It is rather strange that the Americans United for the Separation of Church and State and their local supporters have been quiet about the donation of security cameras to the city of Amsterdam by a Buddhist group, especially after they made such a fuss over a $750 tourism grant by Montgomery County to the Kateri Shrine for the upcoming canonization celebration of Kateri Tekakwitha.
In fact, the Amsterdam resident who contacted Americans United about the $750 grant to the shrine is a friend of the Buddhists in Amsterdam, lives across the street from one of their temples, and has posted a story with photos of the camera donation ceremony at City Hall on his blog, seemingly unaware of the irony of opposing a governmental grant to a religious organization while supporting a religious donation to a governmental organization.
In an 1802 letter to the Danbury Baptist Association (the Baptists along with the Quakers being the foremost proponents of the separation of church in state), Thomas Jefferson wrote, “I contemplate with sovereign reverence that act of the whole American people which declared that their ‘legislature’ should ‘make no law respecting an establishment of religion, or prohibiting the free exercise thereof,’ thus building a wall of separation between Church and State.”
Doesn’t a wall have two sides? Isn’t a wall meant to keep some people in and some people out, or better yet to keep two groups of people on their respective sides? Wouldn’t, then, the separation of church and state, if the Americans United and their local cheerleaders were consistent, mean that a gift from a religious group to a governmental body violates the First Amendment as much as a gift from a governmental body to a religious group?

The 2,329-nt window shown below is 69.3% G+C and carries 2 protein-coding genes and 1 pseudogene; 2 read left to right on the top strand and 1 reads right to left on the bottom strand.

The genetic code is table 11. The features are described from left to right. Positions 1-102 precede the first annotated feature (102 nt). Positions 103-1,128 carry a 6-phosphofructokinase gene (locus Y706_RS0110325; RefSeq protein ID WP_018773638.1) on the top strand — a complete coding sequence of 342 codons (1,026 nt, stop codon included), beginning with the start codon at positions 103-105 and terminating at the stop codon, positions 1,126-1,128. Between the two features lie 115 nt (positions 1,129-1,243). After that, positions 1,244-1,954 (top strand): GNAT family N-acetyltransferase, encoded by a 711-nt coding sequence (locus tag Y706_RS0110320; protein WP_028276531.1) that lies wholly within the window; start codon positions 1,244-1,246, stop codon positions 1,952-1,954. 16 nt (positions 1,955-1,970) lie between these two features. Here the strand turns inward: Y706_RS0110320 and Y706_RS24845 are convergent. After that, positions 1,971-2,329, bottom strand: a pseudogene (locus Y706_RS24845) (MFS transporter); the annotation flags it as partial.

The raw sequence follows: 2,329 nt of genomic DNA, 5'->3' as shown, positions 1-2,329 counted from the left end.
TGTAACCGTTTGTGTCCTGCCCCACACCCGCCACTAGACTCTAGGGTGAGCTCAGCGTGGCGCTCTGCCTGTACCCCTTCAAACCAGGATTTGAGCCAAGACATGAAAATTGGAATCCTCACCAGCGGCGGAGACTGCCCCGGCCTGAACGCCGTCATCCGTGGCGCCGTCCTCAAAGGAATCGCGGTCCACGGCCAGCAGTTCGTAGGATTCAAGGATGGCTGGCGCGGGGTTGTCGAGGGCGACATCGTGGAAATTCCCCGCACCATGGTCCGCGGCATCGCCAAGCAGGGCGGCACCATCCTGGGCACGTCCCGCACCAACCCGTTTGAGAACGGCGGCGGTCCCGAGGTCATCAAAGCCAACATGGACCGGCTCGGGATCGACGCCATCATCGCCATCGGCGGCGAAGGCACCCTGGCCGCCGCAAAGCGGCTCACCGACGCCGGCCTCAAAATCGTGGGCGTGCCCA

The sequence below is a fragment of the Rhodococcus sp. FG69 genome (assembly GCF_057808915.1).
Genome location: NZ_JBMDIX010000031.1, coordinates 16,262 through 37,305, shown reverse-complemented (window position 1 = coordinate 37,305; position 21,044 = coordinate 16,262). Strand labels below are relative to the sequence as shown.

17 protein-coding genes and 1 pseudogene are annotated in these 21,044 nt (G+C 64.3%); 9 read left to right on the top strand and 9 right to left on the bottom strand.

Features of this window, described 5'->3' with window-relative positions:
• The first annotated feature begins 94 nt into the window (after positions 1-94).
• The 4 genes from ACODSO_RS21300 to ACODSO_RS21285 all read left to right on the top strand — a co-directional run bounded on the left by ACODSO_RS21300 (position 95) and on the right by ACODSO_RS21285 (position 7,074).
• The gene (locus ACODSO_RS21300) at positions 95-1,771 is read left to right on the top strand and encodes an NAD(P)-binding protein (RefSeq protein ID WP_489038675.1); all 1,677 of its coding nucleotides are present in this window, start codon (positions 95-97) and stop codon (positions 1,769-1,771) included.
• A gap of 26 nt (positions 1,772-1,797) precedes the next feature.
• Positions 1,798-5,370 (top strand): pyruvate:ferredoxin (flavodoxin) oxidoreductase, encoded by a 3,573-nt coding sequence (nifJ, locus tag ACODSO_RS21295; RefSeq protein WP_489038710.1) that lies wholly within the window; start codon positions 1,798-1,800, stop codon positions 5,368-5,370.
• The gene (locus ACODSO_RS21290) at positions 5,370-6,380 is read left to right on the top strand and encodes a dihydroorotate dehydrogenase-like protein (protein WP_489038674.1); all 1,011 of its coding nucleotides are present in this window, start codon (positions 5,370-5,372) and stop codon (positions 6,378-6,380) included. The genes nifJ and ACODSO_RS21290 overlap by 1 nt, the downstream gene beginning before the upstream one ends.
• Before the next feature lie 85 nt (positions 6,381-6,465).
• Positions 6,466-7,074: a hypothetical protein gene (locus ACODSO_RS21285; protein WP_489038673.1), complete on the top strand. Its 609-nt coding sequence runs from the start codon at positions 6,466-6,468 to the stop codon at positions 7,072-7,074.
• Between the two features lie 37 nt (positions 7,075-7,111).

Aren’t the Americans United worried about a quid pro quo, that the Buddhists will want something in exchange for their gift of 20 security cameras to the city of Amsterdam? And then there is the value of the gift, which I have yet to ascertain, but is much greater than the $750 the county was going to give to the Kateri Shrine.
Maybe Americans United only get upset when an alleged violation of church and state involves Catholics, and don’t care if it involves Buddhists? As L.D. Davidson, who, like myself, is not a Catholic, pointed out in an opinion piece in this section on July 22, the Catholic Church is flawed but the assaults on the church are disproportionate to its flaws.
On the other hand, for the most part, Buddhism gets a pass, even from the media. For example, when the Dalai Lama visited Albany in 2009, the press treated the visit as if it were the second coming of Jesus, even though Keith Ranieri, the conceptual founder of the group sponsoring the event, the World Ethical Foundations, is considered by cult watchers, like the Rick Ross Institute, to be a dangerous cult figure, and appeared on the platform with the Dalai Lama. Moreover, there is never any criticism of the Dalai Lama’s intolerance of other branches of Tibetan Buddhism.
In spite of what I have written above, I have no problem with the Buddhists giving security cameras to the city of Amsterdam, as long as they expect and get nothing in return, and as long as the cameras are placed so they do not violate people’s privacy and civil liberties.
Furthermore, I have expressed my support for the Buddhists in past opinion pieces and continue to support their presence in Amsterdam, although I still have reservations about whether or not they are mainline Buddhists or more of a cult.
I believe also that Montgomery County should have resisted the bullying tactics of Americans United. While the opponents of the $750 grant won the battle when the Kateri Shrine withdrew its application for the grant following all of the controversy, in the long run, they lost the war. By withdrawing their application, the people who run the shrine expressed a grace that Americans United and their local followers seem incapable of expressing.
In the final analysis, by opposing the one gift and not the other, Americans United and their local followers have revealed their inconsistency and also seem to have revealed their true intention, which is not to protect the separation of church and state, but to drive religion, especially the Christian religion, from the public square. It is what the Soviet Union tried to do for seven decades. With less subtlety than Americans United, they even formed the League of the Militant Godless for the express purpose of doing so. Their failure should be an object lesson to Americans United and to us all.
Daniel T. Weaver lives in Amsterdam and is a regular contributor to the Sunday Opinion section.